Kandos Museum volunteer Leanne Wicks has won a $5000 fellowship to research the history of coal mining in the Kandos area.
Each year, the Powerhouse Museum awards the Movable Heritage Fellowship to one tertiary student in Australia to work with a community museum on a research project.
Ms Wicks, who is working towards a postgraduate diploma in Museum Studies, is only the second Macquarie University student to be awarded the year-long fellowship, which includes a week’s internship at the Powerhouse Museum.
Ms Wicks began thinking about the region’s mining history when Bylong Public School had an excursion to the museum to learn about coal.
Her own background lies on the environmental side of the coal question, but she acknowledged that without the coal in the mountain, there would have been no cement works and so no Kandos.
After seeing the rehabilitation work done by Environment and Community Officer Matt Gray at Charbon Colliery, she realised there were positive aspects to the other side of the story that she didn’t know about.
Through her fellowship, Ms Wicks will record details of the museum’s coal industry artefacts and assess their historical significance.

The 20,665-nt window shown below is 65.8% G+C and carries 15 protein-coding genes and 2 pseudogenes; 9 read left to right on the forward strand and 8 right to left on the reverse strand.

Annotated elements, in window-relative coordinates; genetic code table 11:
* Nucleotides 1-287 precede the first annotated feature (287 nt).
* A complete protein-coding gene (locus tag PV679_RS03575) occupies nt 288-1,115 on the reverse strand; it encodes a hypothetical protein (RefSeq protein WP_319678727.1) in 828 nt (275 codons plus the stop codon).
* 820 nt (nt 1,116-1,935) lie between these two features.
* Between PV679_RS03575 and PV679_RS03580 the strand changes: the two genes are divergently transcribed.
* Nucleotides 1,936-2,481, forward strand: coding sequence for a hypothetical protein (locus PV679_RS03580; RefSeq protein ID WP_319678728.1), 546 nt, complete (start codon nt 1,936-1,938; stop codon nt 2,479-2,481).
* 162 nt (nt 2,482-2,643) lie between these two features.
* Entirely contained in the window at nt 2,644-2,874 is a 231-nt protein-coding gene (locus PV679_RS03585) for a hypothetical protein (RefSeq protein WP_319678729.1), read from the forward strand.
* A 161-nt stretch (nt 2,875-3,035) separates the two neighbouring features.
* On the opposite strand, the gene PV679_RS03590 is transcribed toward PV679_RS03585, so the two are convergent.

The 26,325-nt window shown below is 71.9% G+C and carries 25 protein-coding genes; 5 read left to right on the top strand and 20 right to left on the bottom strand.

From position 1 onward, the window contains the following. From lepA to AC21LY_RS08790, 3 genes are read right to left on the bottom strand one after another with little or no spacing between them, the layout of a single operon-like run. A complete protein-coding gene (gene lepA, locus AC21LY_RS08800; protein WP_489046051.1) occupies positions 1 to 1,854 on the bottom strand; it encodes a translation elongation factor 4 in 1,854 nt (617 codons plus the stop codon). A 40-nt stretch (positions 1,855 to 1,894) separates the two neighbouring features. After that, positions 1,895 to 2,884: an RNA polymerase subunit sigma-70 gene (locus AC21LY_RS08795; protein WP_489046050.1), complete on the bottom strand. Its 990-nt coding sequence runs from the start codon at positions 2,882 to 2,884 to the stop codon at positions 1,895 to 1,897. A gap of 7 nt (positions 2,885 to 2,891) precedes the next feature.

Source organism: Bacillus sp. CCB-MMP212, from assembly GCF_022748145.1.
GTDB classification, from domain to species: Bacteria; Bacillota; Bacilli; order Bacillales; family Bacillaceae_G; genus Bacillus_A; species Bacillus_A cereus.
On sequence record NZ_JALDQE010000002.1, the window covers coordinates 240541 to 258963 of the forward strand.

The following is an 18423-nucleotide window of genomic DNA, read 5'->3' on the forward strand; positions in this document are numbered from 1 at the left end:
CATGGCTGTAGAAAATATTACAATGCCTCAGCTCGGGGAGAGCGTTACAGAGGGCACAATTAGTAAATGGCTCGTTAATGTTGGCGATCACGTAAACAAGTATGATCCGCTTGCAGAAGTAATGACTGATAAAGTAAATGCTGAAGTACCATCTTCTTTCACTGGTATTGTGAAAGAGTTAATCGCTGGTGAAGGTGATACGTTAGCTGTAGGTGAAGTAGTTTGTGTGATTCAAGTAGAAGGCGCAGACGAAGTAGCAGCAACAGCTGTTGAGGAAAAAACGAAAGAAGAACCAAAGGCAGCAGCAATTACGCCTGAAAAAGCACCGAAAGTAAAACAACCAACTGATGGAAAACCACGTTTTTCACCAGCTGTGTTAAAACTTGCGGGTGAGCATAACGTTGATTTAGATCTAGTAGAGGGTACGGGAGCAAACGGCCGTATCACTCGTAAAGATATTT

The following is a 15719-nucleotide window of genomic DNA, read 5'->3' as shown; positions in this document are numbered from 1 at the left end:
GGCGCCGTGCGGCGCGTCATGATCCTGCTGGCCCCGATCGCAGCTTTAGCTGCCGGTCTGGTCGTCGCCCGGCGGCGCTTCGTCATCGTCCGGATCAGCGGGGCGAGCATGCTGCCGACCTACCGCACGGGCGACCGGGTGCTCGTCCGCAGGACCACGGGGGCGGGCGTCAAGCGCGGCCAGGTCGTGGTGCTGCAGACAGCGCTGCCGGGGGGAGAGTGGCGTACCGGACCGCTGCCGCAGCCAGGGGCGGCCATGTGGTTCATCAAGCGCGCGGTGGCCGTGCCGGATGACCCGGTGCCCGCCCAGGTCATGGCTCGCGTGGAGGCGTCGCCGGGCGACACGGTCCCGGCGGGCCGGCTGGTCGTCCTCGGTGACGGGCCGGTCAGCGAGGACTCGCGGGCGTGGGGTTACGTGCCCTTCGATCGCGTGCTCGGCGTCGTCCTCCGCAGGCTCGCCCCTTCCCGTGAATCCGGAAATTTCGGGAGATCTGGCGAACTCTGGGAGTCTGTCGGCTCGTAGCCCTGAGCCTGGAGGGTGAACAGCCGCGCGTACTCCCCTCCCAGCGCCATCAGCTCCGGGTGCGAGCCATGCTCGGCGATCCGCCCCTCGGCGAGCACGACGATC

So far, she has identified around 50 objects from the three separate collieries that serviced the Kandos cement works, ranging from the large coal loader in the museum yard down to an old cloth hat with a metal front to hold a candle.
Research suggests that coal was mined from the area that would become Kandos as far back as 1890, and well before the establishment of the cement works and the town.
The coal in the mountain was one of the qualities that made the area attractive for industry, with a steelworks proposed before the cement works eventually claimed the site.
Ms Wicks said the Kandos colliery was seen as a model mine for the rest of the country to follow, pioneering technology such as Australia’s first continuous miner, which scraped coal from the seam and dumps it into a container.
She said photos showed the progression of mining, from shovels, picks and pit ponies at the founding of the cement works in 1913, to the rail system and later conveyer belts.
“We’ve got this wonderful progression of technology in one mountain, so that fascinated me,” Ms Wicks said.
She hopes to organise a day on which she would invite people to visit the museum and share stories of coal mining in the Kandos area, or allow her to see and document any mining artefacts they have.
When the coal-related items in the collection have been assessed, Ms Wicks hopes to exhibit them in the museum’s new gallery space.
Ms Wicks said she was inspired by American museum consultant Elaine Gurian’s description of museums as “safe places for unsafe ideas”, making an exhibition in the Kandos Museum the ideal location for the controversial conversation about coal mining.